Outgoing Western Regional Director Joie Warnock gave a passionate update on activities in the western region to Unifor Convention delegates on Tuesday, highlighting the commitments to reconciliation with First Nations.
“As usual, it is our members on the ground making the biggest difference toward reconciliation,” said Warnock.
Crediting the testimony and wisdom coming from Indigenous communities, she urged members across Canada “to listen and act upon what we have heard.”
Activists in Manitoba earned thanks for leading Unifor’s fight for paid domestic leave. In May 2016, the province became the first to pass legislation mandating paid time off for those fleeing domestic violence.
“Now, there is domestic violence leave legislation in every province and territory,” said Warnock. “Our success has served as a valuable example of what’s possible through our mobilizing and political action.”
Warnock spoke directly to Saskatchewan Crown workers who are preparing to take job action.
“We are fighting against a premier who saw fit to increase MLA wages by 2.3 per cent and offer nothing to front-line workers – needless to say, we’re not accepting this,” said Warnock. “We’ve held rallies, days of action in our workplaces and launched an advertising campaign to get the message out there, so we’ll do whatever it takes to achieve fair collective agreements.”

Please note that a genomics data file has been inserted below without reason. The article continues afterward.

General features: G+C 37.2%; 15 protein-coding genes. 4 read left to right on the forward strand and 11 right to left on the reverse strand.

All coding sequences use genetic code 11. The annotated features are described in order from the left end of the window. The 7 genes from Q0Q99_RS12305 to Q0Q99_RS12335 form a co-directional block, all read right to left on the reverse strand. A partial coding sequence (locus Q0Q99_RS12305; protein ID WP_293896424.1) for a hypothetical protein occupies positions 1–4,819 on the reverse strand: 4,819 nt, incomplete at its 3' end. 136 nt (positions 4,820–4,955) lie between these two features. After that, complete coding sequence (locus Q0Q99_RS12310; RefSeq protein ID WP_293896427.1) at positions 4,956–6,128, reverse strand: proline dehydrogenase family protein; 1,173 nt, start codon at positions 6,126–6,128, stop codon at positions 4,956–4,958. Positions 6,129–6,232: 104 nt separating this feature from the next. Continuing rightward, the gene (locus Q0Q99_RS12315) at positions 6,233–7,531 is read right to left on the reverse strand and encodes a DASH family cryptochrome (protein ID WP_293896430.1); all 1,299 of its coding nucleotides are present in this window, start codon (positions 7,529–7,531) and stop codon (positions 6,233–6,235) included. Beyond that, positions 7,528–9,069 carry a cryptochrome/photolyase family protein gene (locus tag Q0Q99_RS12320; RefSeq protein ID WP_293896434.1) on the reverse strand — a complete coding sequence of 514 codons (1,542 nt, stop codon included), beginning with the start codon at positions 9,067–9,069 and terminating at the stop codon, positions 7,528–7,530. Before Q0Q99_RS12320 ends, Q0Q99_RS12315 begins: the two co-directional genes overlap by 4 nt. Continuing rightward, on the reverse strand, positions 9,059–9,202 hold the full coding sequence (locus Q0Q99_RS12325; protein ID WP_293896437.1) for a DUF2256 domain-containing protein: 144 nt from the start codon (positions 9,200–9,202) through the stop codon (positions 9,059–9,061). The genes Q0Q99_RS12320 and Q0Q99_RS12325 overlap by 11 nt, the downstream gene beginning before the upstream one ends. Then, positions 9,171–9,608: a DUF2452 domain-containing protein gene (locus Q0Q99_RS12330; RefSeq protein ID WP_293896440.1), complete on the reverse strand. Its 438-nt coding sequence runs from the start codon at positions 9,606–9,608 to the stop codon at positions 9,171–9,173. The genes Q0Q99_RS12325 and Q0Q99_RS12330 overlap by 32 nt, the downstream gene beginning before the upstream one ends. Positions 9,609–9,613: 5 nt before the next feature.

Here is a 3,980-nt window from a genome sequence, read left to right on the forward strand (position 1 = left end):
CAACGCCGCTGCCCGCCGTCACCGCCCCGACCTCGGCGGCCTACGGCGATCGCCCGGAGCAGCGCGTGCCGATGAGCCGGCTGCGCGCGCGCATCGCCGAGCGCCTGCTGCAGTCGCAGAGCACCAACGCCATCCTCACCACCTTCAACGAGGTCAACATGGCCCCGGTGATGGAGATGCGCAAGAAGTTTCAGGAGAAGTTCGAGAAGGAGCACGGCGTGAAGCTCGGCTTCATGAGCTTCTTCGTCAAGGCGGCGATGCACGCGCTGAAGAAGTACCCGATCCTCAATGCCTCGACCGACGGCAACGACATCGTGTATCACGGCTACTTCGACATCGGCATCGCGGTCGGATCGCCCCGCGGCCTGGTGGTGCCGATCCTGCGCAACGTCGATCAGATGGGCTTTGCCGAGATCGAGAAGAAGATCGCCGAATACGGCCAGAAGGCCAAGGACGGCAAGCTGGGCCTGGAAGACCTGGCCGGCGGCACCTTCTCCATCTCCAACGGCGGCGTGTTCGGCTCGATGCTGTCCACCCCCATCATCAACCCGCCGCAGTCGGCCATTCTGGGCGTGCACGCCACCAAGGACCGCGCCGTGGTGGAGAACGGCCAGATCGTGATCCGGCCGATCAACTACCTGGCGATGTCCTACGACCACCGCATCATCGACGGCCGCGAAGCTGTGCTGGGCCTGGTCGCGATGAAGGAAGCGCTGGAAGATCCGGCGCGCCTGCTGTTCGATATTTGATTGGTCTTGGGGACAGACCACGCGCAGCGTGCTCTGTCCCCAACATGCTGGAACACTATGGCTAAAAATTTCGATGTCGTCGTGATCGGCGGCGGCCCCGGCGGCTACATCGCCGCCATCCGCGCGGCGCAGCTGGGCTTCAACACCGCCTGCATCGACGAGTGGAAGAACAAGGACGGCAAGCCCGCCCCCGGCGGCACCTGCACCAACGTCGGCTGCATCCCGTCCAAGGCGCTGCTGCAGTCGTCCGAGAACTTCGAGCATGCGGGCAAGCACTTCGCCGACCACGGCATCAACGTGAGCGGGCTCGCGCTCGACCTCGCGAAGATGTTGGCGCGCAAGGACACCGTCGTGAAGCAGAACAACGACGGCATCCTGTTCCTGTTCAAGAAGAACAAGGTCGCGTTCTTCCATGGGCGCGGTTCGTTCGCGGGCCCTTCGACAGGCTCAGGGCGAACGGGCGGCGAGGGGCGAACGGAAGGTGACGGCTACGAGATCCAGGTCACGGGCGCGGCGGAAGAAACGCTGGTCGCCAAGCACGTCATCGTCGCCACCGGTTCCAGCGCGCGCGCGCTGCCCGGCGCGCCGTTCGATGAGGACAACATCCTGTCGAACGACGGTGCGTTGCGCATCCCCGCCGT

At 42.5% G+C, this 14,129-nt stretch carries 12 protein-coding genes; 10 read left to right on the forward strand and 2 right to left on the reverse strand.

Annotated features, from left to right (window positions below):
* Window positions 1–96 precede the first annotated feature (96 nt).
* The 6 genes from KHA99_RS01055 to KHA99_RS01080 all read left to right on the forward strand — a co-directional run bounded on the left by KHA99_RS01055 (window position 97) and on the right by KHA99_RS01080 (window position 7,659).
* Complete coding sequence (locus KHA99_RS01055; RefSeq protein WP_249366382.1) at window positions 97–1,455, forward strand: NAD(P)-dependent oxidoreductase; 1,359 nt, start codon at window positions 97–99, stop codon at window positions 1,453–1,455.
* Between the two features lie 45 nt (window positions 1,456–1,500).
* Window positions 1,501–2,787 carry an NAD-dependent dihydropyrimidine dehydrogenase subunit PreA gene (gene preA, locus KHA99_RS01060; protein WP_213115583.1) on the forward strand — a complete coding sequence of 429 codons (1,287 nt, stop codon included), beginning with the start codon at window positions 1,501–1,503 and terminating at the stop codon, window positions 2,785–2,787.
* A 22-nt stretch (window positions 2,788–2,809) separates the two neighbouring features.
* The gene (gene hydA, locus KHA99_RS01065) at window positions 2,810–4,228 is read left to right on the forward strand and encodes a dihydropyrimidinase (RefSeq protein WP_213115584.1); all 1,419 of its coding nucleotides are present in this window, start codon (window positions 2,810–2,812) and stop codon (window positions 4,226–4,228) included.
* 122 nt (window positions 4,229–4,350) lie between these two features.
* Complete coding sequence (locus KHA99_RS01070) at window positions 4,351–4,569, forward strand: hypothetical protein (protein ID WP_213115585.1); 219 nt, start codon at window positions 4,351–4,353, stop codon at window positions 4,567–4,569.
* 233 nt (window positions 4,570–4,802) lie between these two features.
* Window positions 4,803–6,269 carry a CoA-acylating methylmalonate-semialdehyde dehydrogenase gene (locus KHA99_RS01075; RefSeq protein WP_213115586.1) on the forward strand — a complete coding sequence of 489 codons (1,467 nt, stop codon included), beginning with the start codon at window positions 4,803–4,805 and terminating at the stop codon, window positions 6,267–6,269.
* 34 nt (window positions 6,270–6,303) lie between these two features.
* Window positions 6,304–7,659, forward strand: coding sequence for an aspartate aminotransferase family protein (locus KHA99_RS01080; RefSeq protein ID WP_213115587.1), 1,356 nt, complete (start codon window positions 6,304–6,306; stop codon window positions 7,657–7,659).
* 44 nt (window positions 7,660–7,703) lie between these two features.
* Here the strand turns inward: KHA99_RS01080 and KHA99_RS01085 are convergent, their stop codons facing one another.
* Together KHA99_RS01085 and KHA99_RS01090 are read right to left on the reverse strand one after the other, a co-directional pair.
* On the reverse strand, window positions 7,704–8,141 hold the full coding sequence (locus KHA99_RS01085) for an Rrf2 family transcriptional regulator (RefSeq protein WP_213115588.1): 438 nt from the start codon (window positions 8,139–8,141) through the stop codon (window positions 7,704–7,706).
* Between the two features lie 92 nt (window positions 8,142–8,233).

The 100th anniversary of the Winnipeg General Strike reminded all workers of their collective power.
“Many things have changed since 1919, but workers’ collective power is still the most important political force in our society,” said Warnock. “Capital knows damn well that we pose a direct threat to their unfettered ability to mistreat workers and concentrate their wealth even further.”
She closed her speech with special recognition of union organizers and a call to every member to deepen their involvement in the union.
Warnock has been appointed to work in the President’s office as an assistant following Convention.